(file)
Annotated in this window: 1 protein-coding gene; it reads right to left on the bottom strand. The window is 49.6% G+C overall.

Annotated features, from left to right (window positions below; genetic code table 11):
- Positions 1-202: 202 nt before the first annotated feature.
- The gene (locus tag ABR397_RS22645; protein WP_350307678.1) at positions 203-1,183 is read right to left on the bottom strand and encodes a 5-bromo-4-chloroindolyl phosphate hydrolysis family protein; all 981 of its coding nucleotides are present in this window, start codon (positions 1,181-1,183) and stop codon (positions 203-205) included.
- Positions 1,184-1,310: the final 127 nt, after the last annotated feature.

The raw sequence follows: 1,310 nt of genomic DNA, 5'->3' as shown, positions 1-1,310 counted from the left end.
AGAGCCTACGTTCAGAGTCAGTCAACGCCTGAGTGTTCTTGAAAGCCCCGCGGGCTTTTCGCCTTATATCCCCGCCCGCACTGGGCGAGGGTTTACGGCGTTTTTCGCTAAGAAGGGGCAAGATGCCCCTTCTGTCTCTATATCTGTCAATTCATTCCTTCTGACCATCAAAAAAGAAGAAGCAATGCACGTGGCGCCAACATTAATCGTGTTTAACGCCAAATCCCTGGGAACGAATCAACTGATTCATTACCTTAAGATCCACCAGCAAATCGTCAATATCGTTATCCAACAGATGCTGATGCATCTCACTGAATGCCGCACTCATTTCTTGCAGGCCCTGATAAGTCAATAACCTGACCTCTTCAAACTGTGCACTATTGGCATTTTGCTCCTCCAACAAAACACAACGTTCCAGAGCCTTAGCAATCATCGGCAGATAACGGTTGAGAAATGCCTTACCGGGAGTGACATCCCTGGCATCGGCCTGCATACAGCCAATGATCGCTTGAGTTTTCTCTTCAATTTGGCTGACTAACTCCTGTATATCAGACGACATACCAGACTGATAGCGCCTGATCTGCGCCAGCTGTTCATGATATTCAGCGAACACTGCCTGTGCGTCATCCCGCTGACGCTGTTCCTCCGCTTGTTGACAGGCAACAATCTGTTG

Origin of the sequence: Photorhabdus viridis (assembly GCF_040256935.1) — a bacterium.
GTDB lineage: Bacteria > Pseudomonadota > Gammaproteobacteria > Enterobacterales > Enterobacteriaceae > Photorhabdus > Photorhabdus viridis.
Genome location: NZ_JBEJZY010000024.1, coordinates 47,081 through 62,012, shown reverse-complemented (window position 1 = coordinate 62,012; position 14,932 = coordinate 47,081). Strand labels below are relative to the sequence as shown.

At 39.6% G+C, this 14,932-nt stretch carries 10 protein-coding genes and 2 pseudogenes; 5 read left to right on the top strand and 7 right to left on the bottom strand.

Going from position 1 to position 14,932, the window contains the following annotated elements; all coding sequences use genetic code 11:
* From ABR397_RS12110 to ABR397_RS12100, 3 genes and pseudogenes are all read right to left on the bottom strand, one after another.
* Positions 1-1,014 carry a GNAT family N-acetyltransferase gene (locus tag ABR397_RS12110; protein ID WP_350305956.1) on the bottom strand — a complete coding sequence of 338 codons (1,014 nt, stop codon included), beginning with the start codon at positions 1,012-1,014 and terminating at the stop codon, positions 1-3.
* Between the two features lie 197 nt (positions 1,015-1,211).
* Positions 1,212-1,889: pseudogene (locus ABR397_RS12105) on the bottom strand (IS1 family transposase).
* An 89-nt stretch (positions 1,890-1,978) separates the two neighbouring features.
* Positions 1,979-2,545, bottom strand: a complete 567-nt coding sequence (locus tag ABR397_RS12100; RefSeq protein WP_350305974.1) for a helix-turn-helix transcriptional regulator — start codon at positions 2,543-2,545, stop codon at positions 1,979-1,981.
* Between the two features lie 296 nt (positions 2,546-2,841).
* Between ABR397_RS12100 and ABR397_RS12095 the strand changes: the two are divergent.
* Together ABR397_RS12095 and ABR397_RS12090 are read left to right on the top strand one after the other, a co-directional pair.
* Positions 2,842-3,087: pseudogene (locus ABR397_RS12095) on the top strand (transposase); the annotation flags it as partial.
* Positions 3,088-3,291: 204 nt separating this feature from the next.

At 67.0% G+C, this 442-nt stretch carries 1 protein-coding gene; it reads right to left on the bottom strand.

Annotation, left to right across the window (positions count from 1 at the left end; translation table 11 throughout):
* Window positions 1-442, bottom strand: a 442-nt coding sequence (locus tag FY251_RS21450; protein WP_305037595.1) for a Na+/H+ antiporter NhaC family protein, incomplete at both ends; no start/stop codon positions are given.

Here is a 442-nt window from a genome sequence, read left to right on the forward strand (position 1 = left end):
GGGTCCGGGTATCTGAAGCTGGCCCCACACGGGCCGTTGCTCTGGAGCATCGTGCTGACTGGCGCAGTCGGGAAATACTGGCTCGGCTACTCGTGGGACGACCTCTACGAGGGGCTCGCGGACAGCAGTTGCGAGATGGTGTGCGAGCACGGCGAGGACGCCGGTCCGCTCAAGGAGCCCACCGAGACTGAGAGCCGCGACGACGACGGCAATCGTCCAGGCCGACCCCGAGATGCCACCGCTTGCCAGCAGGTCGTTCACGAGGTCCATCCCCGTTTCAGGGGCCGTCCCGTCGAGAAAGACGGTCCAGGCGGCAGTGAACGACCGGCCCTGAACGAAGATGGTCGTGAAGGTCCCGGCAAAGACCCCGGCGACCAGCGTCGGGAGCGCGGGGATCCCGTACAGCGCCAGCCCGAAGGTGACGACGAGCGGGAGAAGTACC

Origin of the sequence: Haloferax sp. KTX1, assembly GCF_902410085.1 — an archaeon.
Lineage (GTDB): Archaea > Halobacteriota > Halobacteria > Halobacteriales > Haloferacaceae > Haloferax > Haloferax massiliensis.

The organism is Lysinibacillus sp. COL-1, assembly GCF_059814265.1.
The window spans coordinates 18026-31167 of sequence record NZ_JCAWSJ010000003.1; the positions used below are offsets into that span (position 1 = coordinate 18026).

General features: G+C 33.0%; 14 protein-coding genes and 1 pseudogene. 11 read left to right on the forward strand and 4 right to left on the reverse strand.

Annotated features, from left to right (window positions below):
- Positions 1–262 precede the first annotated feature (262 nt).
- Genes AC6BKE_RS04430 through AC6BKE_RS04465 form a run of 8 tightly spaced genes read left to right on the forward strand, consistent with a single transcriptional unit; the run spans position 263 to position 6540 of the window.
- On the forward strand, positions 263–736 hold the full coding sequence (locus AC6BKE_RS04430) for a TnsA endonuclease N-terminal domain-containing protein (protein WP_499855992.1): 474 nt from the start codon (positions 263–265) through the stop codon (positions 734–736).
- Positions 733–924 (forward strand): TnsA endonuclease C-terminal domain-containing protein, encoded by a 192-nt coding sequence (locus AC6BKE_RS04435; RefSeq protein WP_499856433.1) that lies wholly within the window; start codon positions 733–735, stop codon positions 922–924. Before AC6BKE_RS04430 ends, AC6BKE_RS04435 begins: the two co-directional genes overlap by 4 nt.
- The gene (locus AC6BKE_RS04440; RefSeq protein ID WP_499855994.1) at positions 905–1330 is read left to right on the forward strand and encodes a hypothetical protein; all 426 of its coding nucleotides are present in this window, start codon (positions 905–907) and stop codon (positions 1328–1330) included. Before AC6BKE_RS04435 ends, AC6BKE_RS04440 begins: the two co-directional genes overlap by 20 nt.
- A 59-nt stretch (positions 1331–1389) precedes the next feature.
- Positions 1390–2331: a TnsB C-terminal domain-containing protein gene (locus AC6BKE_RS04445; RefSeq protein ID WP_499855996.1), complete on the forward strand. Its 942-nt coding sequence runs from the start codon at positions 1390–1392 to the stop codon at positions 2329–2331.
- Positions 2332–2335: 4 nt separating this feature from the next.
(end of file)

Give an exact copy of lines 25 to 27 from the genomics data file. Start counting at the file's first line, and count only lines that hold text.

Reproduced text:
Annotation, left to right across the window (positions count from 1 at the left end; translation table 11 throughout):
* Window positions 1-442, bottom strand: a 442-nt coding sequence (locus tag FY251_RS21450; protein WP_305037595.1) for a Na+/H+ antiporter NhaC family protein, incomplete at both ends; no start/stop codon positions are given.

Here is a 442-nt window from a genome sequence, read left to right on the forward strand (position 1 = left end):